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The athlete’s journey: transitions through sport
The athlete’s journey: transitions through sport

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3 The five-step career planning strategy

Five wooden blocks positioned diagonally upwards from left to right. There is an arrowmoving from the lowest wooden block to the highest.

In Session 1 you were introduced to the athletic career transition model (Alfermann and Stambulova, 2007). This model suggests that athletes will either experience a successful (positive) transition or a crisis (negative) transition (Stambulova, 2017). In order to help athletes develop the coping skills required to move successfully through career transitions, frameworks such as the five-step career planning strategy (Stambulova, 2010) have been developed.

You will explore this planning strategy using the case study of Larissa, a 23 year old full time swimmer who is working through the five steps with her sport psychologist Ravi. Other athletes may work through these steps on their own or with another person such as a coach, parent or performance lifestyle advisor.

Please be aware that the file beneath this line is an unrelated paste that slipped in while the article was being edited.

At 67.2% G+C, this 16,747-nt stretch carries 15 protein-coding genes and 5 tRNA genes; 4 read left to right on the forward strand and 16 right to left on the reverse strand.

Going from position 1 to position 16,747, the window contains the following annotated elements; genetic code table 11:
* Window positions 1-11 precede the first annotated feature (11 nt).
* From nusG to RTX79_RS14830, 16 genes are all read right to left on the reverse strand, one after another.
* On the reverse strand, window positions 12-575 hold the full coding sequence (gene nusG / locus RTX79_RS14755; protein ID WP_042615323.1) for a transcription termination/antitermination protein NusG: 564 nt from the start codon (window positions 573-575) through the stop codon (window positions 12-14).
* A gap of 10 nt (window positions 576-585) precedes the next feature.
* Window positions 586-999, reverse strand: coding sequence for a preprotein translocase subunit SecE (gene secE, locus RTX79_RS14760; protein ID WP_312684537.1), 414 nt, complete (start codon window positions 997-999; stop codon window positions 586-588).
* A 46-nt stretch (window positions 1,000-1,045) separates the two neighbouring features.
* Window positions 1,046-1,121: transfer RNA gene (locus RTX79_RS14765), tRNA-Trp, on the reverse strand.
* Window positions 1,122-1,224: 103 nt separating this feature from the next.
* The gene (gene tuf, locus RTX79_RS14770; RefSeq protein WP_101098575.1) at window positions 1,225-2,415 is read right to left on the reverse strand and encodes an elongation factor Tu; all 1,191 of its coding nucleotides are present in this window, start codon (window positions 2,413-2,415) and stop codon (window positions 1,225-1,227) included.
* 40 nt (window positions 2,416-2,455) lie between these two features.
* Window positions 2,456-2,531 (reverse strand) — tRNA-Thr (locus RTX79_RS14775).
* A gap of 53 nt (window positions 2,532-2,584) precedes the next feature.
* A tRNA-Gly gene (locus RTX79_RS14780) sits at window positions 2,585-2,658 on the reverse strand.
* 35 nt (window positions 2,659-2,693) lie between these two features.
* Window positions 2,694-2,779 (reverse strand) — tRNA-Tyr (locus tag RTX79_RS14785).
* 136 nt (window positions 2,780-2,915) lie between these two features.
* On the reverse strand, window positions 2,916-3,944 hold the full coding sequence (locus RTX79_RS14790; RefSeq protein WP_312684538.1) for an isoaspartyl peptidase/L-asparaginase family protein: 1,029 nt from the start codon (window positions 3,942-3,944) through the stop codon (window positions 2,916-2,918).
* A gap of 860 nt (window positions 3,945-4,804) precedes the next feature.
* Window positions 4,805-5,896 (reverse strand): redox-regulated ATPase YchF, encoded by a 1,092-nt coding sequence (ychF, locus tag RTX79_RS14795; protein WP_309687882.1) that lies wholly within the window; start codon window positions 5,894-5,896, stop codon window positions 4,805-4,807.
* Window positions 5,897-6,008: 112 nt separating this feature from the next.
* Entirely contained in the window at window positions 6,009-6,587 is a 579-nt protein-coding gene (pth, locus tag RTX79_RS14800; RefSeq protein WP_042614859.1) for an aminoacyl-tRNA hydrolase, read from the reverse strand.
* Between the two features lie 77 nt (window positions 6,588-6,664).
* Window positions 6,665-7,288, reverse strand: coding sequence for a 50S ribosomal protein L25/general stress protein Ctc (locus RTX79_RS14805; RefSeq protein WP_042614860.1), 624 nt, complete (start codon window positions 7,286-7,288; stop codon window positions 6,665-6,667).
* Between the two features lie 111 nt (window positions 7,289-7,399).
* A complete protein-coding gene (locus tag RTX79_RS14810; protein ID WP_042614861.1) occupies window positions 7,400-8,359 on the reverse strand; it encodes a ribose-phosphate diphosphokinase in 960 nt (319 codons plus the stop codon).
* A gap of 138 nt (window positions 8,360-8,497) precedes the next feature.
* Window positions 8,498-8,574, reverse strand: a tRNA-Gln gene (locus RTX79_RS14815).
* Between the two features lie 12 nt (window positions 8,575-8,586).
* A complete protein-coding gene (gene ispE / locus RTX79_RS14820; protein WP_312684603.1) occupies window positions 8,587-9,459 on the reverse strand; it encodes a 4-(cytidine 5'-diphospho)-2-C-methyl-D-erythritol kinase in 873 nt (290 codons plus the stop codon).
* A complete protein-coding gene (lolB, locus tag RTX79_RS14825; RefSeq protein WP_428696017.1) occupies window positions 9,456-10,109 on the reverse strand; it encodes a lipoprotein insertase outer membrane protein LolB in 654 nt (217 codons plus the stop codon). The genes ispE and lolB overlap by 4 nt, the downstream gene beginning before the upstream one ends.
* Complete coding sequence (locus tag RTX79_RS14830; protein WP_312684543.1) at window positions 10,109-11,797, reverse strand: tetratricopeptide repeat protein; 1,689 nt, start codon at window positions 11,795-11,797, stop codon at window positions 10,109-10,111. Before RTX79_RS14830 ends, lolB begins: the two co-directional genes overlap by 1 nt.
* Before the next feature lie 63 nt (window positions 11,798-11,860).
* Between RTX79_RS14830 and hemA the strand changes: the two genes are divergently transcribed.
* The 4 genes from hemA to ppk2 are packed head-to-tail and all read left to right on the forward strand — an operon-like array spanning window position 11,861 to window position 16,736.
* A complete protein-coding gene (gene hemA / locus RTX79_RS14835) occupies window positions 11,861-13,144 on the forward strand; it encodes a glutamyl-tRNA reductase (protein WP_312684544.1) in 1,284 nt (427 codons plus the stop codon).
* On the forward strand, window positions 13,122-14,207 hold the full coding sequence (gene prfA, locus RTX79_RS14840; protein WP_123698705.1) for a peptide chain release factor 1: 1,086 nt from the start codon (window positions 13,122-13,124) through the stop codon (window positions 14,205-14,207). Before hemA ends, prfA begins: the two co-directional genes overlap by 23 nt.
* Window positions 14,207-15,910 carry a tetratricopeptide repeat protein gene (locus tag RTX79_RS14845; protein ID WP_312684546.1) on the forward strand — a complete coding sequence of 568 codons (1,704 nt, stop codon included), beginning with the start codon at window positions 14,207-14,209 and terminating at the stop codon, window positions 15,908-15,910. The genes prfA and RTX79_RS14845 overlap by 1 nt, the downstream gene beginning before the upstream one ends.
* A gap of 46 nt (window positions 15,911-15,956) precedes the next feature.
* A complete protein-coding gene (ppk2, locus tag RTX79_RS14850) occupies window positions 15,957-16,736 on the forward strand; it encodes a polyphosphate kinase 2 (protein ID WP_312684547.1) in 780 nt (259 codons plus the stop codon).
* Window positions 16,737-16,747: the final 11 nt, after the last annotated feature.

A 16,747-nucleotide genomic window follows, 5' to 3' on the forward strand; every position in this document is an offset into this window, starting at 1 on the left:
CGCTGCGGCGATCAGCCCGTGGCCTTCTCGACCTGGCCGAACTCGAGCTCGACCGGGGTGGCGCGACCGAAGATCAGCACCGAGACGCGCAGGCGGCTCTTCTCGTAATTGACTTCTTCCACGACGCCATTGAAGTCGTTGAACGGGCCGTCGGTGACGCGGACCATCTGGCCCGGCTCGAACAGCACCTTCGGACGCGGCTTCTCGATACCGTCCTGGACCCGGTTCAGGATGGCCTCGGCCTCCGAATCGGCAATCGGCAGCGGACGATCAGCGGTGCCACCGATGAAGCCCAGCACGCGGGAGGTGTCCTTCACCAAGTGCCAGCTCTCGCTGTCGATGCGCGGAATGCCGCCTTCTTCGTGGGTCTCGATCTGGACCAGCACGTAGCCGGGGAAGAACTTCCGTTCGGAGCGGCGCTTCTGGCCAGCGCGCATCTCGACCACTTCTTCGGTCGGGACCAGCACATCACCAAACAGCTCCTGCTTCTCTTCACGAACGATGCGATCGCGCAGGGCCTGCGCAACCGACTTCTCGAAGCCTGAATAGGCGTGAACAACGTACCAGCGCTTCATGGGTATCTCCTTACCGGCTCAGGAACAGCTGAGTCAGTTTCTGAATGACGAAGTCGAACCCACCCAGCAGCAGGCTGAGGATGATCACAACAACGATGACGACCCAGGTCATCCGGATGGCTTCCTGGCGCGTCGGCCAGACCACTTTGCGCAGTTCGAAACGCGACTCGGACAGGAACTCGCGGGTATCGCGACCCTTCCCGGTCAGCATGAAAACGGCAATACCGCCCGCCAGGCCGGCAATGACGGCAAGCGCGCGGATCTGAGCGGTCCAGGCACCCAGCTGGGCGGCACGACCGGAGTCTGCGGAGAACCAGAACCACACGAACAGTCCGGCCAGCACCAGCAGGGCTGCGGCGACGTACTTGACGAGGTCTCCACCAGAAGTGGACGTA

Box 1 The five steps

Step 1: Create a framework

In this first step Larissa is asked to draw a timeline of her life, divided into past, present and future.

Step 2: Structure your past

Larissa then adds and describes the most important events that have happened in her life (sporting and non-sporting) to the ‘past’ section of her timeline. She identifies various events including key competitions she has won, moving away from home to train with her current coach and leaving school. Ravi asks her questions to help her think about these key events.

Step 3: Structure your present

In this third step Larissa identifies the most important aspects in her life currently. She identifies ‘sport, family and friends’ and after discussing them with Ravi ranks each of these on three different scales:

  • i.the subjective importance of each aspect (e.g. how important does she feel her family are)
  • ii.the time spent on each aspect (e.g. how much time does she spend with her family in a typical week), and
  • iii.the stress levels associated with each aspect (e.g. how much stress do her family cause her).

The purpose of this step is to help Larissa analyse the balance she has in her life. It makes her realise that almost everything she does in her life currently is focused on swimming.

Step 4: Structure your future

Larissa is now encouraged to think about the future and consider what important events she expects to occur in different aspects of her life over the next 1, 3, 5 and 10 years and her entire life. This encourages her to identify how long she imagines her career will last and what events are most likely to be prioritised following retirement from sport.

Larissa has very clear goals for what she wants to achieve in her sport over the next 1−5 years and doesn’t expect to be competing after that. But she hasn’t put a huge amount of thought into what she might do after she stops competing, although she thinks she could be a good coach.